As we get into the thick of the winter season, those riders who will be braving the colder temperatures throughout the season must modify their programs to keep themselves and their horses in shape. Riding is usually confined to indoor arenas or the occasional snowy outing and riders are forced to limit their training to smaller-scale exercises. For event riders, this time can be difficult as there is no access to long cross-country courses, but according to long-time eventing coach and USEA Instructors' Certification Program (ICP) Level IV certified instructor Phyllis Dawson, this time can actually be beneficial in going back to the basics. Below are a few of her top winter-weather training tips:
1) Use your time in the indoor ring to your advantage, a.k.a. - Work On Your Basics
Between event seasons, which is generally winter, is really the best time to train the horses and improve on both the horse’s and the student’s basics. During the competition season, there are so many elements that you need to prepare for that there isn’t time to step back and work on any basics. The first thing that needs to be done is to evaluate the needs of the horse. For example, if it is a horse that has competed at a high level and has shown heavily throughout the year, it is usually beneficial to give them a break after season and let them be totally off for a month or so before then legging them back up. For a horse that you plan to continue to work throughout the winter, gridwork is a great way to hone in on basic skills. While you can certainly put together courses in the indoor, the grids fit very well and the winter is a very convenient time to focus on them. Dawson says she will often shake up the normalcy of her grids by adding in additional accuracy questions specific to eventing.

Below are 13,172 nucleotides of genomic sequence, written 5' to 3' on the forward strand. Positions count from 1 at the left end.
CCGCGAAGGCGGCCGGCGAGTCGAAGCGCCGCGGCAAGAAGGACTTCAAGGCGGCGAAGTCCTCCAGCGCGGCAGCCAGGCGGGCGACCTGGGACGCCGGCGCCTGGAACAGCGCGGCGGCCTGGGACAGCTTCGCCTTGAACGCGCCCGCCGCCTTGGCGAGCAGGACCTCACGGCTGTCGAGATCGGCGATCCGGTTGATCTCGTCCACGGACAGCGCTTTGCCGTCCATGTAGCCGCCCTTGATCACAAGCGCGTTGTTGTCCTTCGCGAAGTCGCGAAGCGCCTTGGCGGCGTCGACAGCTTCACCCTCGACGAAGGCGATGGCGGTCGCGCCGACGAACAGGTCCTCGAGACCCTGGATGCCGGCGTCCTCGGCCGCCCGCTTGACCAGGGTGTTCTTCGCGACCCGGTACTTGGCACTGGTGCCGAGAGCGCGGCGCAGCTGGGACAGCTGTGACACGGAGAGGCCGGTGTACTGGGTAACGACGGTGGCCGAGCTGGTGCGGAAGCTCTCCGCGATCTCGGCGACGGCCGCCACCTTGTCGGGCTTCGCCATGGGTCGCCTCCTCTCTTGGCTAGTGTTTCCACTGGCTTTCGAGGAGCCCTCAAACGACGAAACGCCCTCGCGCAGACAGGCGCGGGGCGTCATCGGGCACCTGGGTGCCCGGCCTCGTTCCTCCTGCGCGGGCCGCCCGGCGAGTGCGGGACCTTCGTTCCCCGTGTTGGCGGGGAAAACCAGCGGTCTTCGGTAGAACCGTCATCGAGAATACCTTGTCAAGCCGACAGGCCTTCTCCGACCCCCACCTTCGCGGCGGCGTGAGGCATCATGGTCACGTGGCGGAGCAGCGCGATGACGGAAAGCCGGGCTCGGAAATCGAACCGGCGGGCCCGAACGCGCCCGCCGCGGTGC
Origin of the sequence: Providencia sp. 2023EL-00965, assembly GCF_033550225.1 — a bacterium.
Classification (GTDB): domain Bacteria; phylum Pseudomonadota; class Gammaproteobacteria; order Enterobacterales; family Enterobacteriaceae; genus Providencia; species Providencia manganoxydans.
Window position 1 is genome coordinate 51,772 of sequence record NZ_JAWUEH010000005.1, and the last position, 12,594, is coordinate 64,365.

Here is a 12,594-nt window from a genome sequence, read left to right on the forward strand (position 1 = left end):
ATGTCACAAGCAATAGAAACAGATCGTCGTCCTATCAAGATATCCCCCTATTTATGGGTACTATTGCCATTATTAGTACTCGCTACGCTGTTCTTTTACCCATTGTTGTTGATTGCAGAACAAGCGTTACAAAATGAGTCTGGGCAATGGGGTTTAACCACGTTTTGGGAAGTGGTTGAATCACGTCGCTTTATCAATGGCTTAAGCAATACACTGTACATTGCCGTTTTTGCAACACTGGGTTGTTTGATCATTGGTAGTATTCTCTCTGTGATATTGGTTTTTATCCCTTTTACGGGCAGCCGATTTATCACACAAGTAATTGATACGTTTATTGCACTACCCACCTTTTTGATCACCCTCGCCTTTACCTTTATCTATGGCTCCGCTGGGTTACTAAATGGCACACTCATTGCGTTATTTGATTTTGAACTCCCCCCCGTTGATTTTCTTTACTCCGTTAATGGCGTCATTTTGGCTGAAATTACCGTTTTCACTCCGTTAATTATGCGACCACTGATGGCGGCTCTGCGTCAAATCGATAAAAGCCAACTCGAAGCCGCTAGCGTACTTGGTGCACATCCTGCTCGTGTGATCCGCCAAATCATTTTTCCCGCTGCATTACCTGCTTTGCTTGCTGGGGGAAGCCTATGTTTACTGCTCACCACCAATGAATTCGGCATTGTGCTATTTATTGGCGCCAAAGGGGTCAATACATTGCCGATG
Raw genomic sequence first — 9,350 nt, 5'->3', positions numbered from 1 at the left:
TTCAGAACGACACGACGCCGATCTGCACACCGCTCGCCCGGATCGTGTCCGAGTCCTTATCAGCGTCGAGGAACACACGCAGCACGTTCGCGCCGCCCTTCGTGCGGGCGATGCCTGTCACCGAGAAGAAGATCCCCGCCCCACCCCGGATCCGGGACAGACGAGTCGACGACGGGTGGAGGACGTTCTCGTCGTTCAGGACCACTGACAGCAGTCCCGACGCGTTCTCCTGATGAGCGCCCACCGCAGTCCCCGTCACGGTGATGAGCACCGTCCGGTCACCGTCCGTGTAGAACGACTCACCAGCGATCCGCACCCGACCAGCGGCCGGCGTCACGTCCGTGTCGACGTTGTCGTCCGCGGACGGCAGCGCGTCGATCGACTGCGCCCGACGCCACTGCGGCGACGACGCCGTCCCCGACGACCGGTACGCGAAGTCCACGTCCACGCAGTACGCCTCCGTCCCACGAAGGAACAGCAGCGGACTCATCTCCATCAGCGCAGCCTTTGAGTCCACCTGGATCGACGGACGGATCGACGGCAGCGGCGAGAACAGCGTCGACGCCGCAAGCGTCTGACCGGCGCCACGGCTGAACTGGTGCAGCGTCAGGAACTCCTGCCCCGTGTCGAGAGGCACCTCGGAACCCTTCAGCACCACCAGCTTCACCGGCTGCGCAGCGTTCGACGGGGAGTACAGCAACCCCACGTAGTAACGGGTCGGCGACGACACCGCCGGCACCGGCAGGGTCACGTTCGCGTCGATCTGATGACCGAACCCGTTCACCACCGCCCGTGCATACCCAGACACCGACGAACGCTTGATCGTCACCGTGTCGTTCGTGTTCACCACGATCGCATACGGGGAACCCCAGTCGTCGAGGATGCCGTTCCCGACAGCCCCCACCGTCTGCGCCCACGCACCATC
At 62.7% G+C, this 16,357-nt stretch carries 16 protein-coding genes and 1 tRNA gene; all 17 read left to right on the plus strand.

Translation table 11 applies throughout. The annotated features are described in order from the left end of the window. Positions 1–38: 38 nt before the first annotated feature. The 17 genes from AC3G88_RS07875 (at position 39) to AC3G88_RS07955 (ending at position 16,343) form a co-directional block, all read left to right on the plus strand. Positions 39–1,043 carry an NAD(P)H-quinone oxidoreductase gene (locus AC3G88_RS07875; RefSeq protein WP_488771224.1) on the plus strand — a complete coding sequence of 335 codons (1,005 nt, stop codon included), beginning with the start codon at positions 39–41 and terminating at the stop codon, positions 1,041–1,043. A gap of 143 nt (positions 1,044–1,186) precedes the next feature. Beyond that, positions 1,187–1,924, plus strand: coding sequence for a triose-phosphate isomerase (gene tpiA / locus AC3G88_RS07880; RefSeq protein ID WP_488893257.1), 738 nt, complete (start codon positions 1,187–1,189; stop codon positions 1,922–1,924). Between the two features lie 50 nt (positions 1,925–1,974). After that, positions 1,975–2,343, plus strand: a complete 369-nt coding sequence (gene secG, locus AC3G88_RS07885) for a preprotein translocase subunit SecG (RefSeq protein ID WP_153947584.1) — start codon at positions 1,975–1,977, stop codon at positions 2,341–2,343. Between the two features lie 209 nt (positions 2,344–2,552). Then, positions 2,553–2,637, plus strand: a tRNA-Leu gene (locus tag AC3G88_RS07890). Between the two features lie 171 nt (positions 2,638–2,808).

As an example, Dawson recommends starting with a cross-rail, and then adding a few more fences behind it; but, instead of simply configuring the grid of rails, try adding a corner in somewhere throughout the line. She also enjoys honing in accuracy questions by starting a grid off with four barrels and then taking away a barrel at a time till the final obstacle consists of only a single barrel. This will encourage precision from the rider and horse throughout an already challenging exercise.
For more green horses and riders, Dawson says to set up your grid or gymnastics as a trot-in, canter-out exercise. However, for those that are more experienced, she will build as a canter-in so the team is also asked to work on the jumping canter rhythm and cantering into that kind of complex exercise.
“The accuracy questions asked in cross-country now are so complex, even down to the Novice level, that you can’t afford to not work on them in the winter,” she explained.
2) Keep things fun
Frankly, it can get a little dreary in the winter. Dawson recommends the occasional fun and games day to promote mental health in both rider and horse.
“Sometimes we will play games, set up a free jump chute, practice bareback jumping, or even set up some barrel racing patterns just to mix things up. The important thing is to know the comfort level of your students and to use the horses you know are experienced enough to handle the change and will enjoy it as well.”
3) Get outside when you can
While most of the heavy work will be done in the indoor, especially in slightly more southern states such as Virginia where Dawson says riding out on the snow is perilous once it starts to warm up, she emphasizes the importance of even hacking the horses down the driveway and back to keep them acclimated to being outdoors. She only recommends riding in the snow when you are certain the footing will stay powdery, warning that otherwise ice balls can form in the horse’s feet and cause injury.
“If you end up spending the entire winter in the indoor then the horses can definitely be a little feral going out in the spring,” she detailed. “Even if it’s just a walk down the road and back, keeping your mount working outside some will reduce the risk of bad behavior later on.”
4) Refer to the New USEA Eventing Handbook for a breakdown of basic exercises and skills by the levels
According to Dawson, the ICP has revamped its program and created an informative USEA eventing handbook by the levels which will be released in the new year. This handbook of levels acts as a great resource because it lays out at each level what the instructors should be focusing on and what skills the rider should have while also giving examples of useful exercises. For riders trying to stay in shape at home but are unsure of exactly what they need to work on, the handbook acts as a detailed guideline to help keep you on track.
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